China could reduce reliance on US dollar and avoid sanctions with digital currency apps

The People’s Bank of China has rolled out a digital currency app that will allow users in 10 of the country’s major population centers to create e-wallets and make purchases using a digital version of the country’s currency, the renminbi.

Unlike cryptocurrencies such as Bitcoin and Ethereum, the digital form of the renminbi is controlled by the country’s banking system and can be regulated by a much higher level of government oversight.

By introducing the pilot version of this digital currency system, China is ahead of the United States when it comes to deploying a government-backed digital payment method. At the moment, the United States is still in the research phase as the popularity of unregulated cryptocurrencies continues to rise.

As crypto goes mainstream and 39 countries enter the development, pilot and launch phases of their digital currencies, the United States may see its dollar become less influential.

Since the US dollar is currently the main world currency, China often has to use dollars in international trade. However, Scott Kennedy, senior adviser and chairman of Chinese business and economic administration at the Center for Strategic and International Studies (CSIS), said News week that the rise of digital currencies could potentially allow China to largely get rid of the dollar as an intermediate currency when entering into agreements with its allies.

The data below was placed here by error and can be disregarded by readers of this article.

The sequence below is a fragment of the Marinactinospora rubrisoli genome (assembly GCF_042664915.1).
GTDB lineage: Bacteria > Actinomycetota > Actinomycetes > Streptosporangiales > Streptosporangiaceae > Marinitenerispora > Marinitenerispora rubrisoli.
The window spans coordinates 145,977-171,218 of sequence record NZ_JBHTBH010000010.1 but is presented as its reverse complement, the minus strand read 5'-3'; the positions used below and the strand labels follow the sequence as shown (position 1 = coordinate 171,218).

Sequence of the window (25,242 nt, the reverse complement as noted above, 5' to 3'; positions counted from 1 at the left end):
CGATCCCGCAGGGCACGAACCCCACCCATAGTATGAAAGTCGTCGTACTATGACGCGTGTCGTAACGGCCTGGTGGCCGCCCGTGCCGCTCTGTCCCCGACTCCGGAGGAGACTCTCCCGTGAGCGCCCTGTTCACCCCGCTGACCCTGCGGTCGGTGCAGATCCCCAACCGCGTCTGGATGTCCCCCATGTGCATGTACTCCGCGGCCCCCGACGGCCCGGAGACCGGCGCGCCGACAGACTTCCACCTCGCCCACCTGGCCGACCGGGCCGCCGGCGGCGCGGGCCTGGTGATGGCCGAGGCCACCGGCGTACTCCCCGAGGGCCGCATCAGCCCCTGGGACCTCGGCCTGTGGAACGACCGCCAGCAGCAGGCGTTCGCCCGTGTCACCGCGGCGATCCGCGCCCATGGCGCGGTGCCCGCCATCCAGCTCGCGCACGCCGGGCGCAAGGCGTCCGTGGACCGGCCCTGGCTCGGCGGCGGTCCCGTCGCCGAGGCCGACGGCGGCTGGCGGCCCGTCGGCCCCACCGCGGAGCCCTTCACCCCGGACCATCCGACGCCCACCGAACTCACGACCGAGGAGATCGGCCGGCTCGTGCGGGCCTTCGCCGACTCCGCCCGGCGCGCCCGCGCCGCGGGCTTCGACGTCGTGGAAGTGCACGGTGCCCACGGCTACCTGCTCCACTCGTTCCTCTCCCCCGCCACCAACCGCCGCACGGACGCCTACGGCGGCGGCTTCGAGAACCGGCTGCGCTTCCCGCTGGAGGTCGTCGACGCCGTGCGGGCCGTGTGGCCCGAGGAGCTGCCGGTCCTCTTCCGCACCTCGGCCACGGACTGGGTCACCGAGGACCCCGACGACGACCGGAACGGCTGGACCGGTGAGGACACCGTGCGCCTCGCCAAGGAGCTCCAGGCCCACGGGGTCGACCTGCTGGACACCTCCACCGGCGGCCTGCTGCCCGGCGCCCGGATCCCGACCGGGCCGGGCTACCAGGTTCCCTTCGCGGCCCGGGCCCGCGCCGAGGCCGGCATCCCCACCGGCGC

China could see greater economic independence through its use of digital currency. Here, Chinese President Xi Jinping is seen on a video screen as he addresses the United Nations General Assembly on September 21, 2021 in New York City.
Photo of Mary Altaffer – Pool / Getty Images

“The vast majority of (China’s) financial flows are in dollars,” Kennedy said. “But if a central bank wanted to hold renminbi, a digital currency might make that a little easier to do.”

If digital currencies do facilitate trade without using the dollar as an intermediate currency, China could end up with greater financial autonomy when reaching deals with its allies, which could also allow it to avoid sanctions. Americans when conducting business that is against American interests.

Kennedy said China could use its digital currency to avoid performing financial transactions through the Society for Worldwide Interbank Financial Telecommunication (SWIFT), which could allow it to avoid U.S. sanctions.

SWIFT is a secure communications system that allows banks to electronically send money abroad for business transactions. Although the bank is independent from the United States, it is mainly supervised by the Group of 10 which includes Belgium, Canada, France, Germany, Italy, Japan, the Netherlands, Sweden, Switzerland, the United Kingdom and the United States. these nations are often aligned, SWIFT has in the past followed American demands, such as when it kicked out the Iranian central bank in 2012.

Kennedy said China’s digital currency could allow it to trade outside of SWIFT, allowing it to evade any potential future U.S. sanctions.

“(China) wouldn’t need this SWIFT interbank communication system. It’s the only way for the United States to actually stop any of these transactions,” Kennedy said. “There are many different types of economic and political power that can arise from the world using your currency. “

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